Help protect native plants, birds and animals

Girl in nature

In Aotearoa New Zealand we have many native plants, birds and animals that are unique to our country. Some of these, along with their ecosystems, are under threat of extinction. 

The Government is seeking feedback on its proposal for maintaining and protecting our indigenous biodiversity into the future. The proposal builds on work already underway. 

We invite you to have your say on how we achieve this important work together.

Review the proposal

The Government is proposing a National Policy Statement for Indigenous Biodiversity. This builds on a draft created by the Biodiversity Collaborative Group. It has been developed by the Ministry for the Environment and the Department of Conservation.

Discussion document

Proposed National Policy Statement for Indigenous Biodiversity

Indigenous biodiversity on the farm

Find out how Ross and Eleanore Webber are looking after indigenous biodiversity on their farm. The Webber’s are 2019 Regional Supreme winners of the Ballance Farm Environment Awards, run by the New Zealand Farm Environment Trust.

Indigenous biodiversity it’s who we are!

This video describes how many of our native plants and animals are found nowhere else in the world.

[Tairoki Tahau-Hodges]

You know, Aotearoa being isolated from the world for millions of years has its advantages? Like our many unique plants and animals. It’s our indigenous biodiversity, engari he aha tēra? (but what is that?).

[Melanie Mark-Shadbolt, MFE Chief Māori Advisor]

Indigenous biodiversity is all the organisms that make New Zealand special. It’s our ngahere (forests), our waterways, our wetlands, our manu (birds). It’s our taiao (environment).

[Tame Malcolm, Te Tira Whakamātaki]

Koinei Te Wao a Tāne (this is Tane’s forest), these are all of Tane’s children. The plants, the trees, the insects, the birds, they have made us who we are today. They protected out tūpuna (ancestors), they fed our tūpuna, they housed our tūpuna. The manu taught us how to speak and the trees looked after us. That’s why we need to protect them. Without them we’re nothing. Tairoki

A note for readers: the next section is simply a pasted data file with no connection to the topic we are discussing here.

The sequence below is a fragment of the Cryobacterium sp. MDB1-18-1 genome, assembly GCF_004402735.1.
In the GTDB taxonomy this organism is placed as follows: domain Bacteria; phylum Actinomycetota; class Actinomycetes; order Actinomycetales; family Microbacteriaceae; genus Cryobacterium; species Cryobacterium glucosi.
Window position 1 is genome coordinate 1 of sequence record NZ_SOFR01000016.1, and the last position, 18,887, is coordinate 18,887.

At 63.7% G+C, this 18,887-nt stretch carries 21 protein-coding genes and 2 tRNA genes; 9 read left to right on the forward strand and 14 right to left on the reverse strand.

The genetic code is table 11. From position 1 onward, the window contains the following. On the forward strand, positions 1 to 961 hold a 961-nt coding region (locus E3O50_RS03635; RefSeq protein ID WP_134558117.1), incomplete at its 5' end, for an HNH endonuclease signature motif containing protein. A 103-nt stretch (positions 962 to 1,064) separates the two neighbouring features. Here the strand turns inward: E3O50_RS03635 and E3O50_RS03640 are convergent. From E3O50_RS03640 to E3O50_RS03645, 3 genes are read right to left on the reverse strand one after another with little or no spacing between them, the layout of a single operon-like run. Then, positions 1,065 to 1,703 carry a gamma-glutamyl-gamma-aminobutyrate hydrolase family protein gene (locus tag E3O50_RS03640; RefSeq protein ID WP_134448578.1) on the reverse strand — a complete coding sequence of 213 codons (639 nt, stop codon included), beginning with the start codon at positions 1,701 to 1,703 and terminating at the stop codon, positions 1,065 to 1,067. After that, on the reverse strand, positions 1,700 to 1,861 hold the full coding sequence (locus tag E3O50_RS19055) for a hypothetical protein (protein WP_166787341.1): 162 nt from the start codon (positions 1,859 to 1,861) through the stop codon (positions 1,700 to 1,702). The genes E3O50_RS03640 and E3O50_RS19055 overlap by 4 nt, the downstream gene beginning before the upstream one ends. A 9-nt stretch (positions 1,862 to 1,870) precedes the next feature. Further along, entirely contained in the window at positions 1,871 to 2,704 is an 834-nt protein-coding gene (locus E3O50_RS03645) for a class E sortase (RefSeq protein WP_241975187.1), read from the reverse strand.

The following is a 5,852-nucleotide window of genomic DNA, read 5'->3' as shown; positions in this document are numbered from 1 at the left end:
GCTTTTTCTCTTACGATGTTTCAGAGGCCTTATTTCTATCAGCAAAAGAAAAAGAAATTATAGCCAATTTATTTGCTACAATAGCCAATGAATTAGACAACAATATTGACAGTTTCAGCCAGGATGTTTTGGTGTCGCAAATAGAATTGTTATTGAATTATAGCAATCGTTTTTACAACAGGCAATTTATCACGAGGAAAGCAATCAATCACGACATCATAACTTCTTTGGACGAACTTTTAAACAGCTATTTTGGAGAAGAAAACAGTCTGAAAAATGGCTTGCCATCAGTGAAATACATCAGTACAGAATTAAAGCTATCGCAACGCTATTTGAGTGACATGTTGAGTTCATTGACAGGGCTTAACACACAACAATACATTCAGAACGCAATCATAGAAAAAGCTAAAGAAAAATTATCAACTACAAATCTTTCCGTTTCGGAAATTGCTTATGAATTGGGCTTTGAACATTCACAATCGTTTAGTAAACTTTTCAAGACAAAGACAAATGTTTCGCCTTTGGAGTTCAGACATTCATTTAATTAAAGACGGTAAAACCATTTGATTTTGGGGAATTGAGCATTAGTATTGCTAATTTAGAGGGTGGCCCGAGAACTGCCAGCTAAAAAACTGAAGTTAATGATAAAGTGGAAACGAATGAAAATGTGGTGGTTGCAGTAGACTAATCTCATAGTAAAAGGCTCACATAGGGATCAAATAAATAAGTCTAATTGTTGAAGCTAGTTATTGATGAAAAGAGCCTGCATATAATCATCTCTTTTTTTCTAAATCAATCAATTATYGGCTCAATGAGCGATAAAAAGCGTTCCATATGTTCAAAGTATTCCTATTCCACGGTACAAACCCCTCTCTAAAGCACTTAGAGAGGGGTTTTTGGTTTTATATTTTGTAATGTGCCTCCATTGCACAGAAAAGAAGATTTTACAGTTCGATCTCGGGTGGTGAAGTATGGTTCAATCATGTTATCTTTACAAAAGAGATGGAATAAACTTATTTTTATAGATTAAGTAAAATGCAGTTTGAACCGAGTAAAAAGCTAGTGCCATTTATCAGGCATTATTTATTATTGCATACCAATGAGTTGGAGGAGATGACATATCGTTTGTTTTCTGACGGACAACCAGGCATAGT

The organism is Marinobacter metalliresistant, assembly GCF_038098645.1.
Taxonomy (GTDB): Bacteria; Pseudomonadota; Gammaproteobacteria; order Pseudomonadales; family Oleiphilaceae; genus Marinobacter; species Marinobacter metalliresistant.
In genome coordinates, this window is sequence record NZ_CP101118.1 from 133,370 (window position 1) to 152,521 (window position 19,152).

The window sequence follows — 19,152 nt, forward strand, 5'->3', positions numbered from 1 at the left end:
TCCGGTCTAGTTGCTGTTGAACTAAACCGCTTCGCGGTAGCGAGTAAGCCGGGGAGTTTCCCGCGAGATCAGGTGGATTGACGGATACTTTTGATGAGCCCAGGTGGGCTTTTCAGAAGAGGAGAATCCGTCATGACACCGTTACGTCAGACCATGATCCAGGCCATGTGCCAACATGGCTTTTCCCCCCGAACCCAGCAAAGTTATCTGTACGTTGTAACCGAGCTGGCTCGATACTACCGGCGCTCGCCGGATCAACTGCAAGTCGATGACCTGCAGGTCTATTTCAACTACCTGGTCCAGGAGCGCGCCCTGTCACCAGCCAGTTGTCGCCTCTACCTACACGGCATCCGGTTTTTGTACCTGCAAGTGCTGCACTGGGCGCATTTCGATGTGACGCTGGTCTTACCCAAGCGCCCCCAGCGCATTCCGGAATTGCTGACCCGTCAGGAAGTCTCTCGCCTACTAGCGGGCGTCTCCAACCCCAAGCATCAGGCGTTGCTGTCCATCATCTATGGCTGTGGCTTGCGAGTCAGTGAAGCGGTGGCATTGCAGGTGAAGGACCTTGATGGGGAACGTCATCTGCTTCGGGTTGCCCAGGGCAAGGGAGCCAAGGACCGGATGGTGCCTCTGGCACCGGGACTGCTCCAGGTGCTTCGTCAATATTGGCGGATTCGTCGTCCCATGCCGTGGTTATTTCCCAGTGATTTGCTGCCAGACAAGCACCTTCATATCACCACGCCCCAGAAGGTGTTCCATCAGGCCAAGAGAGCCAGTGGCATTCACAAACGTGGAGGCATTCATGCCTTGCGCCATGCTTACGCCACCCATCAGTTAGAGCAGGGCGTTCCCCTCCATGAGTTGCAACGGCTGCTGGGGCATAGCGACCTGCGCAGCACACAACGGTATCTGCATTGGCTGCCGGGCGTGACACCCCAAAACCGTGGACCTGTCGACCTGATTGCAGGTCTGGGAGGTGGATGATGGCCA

Tika (correct). That’s why we need to look after and protect our taonga. Like this Tuatara, isn’t that right Aaria?

[Aaria Donson-Waitere, Zealandia Kaitiaki Ranger]

Āe (yes). Tuatara are what we call ghosts of Gondwana. so they were around at the time of the dinosaurs. In the wetland behind us we have a pair of our Takahē They were thought to be extinct but were rediscovered around 75-years ago. This is the first year that the Takahē populations have reached over 400. Tairoki Indigenous biodiversity. It’s in our backyard. Our playgrounds. It’s all around us. It’s a part of who we are. ENDS


Indigenous biodiversity has many benefits

Did you know our native plants and animals can provide us with food and medicine?

[Tairoki Tahu-Hodges]

Indigenous biodiversity, it’s not just about how we protect our native taonga (treasures). It’s about how our native taonga provide for us. Tairoki Like a hīkoi (walk) through the ngahere (forest). Did you know that kawakawa can be used as native tea? Nē rā Mel? (isn’t that right Mel)

[Melanie Mark-Shadbolt, MFE Chief Māori Advisor]

But that’s not all it’s used for. It can also be used as a lip-balm, and can be used on your gums and it’s really good for upset puku (stomachs). Tairoki And then there are our natural fibres, like harakeke (flax).

[Tame Malcolm, Te Tira Whakamātaki]

Āe (yes). It was considered vital to our tūpuna (ancestors) because it not only provided shelter, it also provided clothing. Tairoki Awesome. Tame Over here we have Coprosma. It’s in the same family as coffee. Our tupuna knew this so they used to make an energy drink out of it. Tame This is Tarata or Lemonwood, named so because if you crush the leaves up it smells like lemon. Our tūpuna used to wear this on their wedding night. Tairoki It does smell pretty good though. Might have some for later. Tame And it’s not just rongoā (medicine) there’s also food like pūhā. Tairoki Awesome. I’m going to take this for the boil-up. Tame And here we have a well-known rongoā, Koromiko. You chew on the shoots to help relieve sore stomachs. It’s so famous we used to send it over to our troops in World War 2. Tairoki Indigenous biodiversity. Mīharo! (amazing!).ENDS

Make a submission

You can submit your feedback during the consultation period using one of the following options:

  • Use our submission tool. You do not need to answer all these questions.
  • Read the questions in the discussion document and email your views to
  • Or post your answers to the Biodiversity Team, Ministry for the Environment, PO Box 10 362, Wellington 6143.

The deadline for submissions is 14 March 2020 at 5pm.

Information on publishing and releasing submissions

Next steps

  • Following the consultation period, we will prepare a report that summarises the submissions and make recommendations based on the submissions. We will work with the Department of Conservation on this.
  • We will seek agreement from Ministers on final policy decisions.